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The two groups now found themselves in the slightly strange position of having to share the studio they jointly owned, taking turns to use the equipment to record demos for their next albums. During this time, much bitching took place in the music press, mainly from the B.E.F. corner...
Slides from the Dare tour
Martyn: "We've got the talent. They haven't."
"It must be revealed that the backing tapes for their last tour were made up by me and Ian. It won't happen again. We got hold of the master tapes and erased them."
(Philip and Adrian had in fact already made their own copies of those tapes, as well as recording four new backing tracks for the tour. Philip: "We read in the paper, 'Oh, ha ha, we've taken the tapes off 'em.' And the really sad thing is that we were using them ourselves to record other things over the tracks, because we needed the tape.")
Glenn Gregory on Philip: "He likes Ian, loves him like a son, but thinks he's a bit odd. He thinks that Martyn is a self-opinionated twat."
Martyn, in response: "I think he's a berk anyway. Yeah, he does like Ian - he thinks he's been led astray by my evil influence."
Philip, one year after the split: "When you've devoted two and a half years, and you've got a dream in your head of selling a lot of records, being Number One with the three people you've worked with, it's like a little love affair, and you really believe in it. No matter what you say, no matter that you succeed with something else, you're still a little bit heartbroken that that didn't work out, when you've cared about it for so long.
"They've moved to London, they don't live in Sheffield anymore. No, they're a lot more interested in going to nightclubs than making records. I get annoyed at picking up a paper and I read 'haven't The Human League done well when the inventive side have left?', which is an absolute load of rubbish. They are doing a hell of a lot, they've put out three albums and a Hot Gossip album, and singles, and we've done one album. Because we're absolutely determined that everything we do is gonna be a hundred per cent what we want. If we want to do something inventive, we'll do it, we'll take a year over it and it'll be right. But we can do it.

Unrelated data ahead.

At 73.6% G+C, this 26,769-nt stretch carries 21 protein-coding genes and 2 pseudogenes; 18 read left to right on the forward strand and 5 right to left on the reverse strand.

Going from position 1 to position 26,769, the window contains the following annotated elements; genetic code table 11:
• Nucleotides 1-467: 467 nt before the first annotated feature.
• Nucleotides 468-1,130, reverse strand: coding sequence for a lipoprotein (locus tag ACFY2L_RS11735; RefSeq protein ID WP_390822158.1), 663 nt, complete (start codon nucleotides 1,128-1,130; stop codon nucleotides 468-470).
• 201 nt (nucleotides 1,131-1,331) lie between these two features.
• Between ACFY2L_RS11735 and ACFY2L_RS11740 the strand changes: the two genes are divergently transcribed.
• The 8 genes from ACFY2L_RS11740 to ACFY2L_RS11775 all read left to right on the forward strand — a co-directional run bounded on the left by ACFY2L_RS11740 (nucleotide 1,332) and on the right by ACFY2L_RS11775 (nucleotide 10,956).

"For one album, we said we're gonna do pop singles, we're gonna get popular, we're gonna communicate with a lot of people, make a lot of people think we're really worth listening to, and we're not gonna mess around. We're not gonna release any rubbish whatsoever, nothing with the Human League name on it is going to be duff. And then we read in the paper 'These [Marsh and Ware] are inventive'. Of course they're inventive - if they do a bit of tape for five minutes, they'll put it on a record and it'll be out next week.
"But it's all for the better. They are going to be very, very good and we're going to be very, very good. It'd got very stale, everyone was a bit sick of everyone - I've known Martyn for a long time and periodically we do have very big arguments. Twice in the past, I didn't talk to him for a whole year, which is a bit silly. But they're nice lads - Ian still comes in the studio when we're in, and I see Martyn quite a lot. It's better that way."
So the bickering eventually subsided and Bob Last continued to manage the new incarnation of The Human League, even though he was now a director and shareholder in the B.E.F. (many people, including the group themselves, suspected him of having engineered the split anyway!).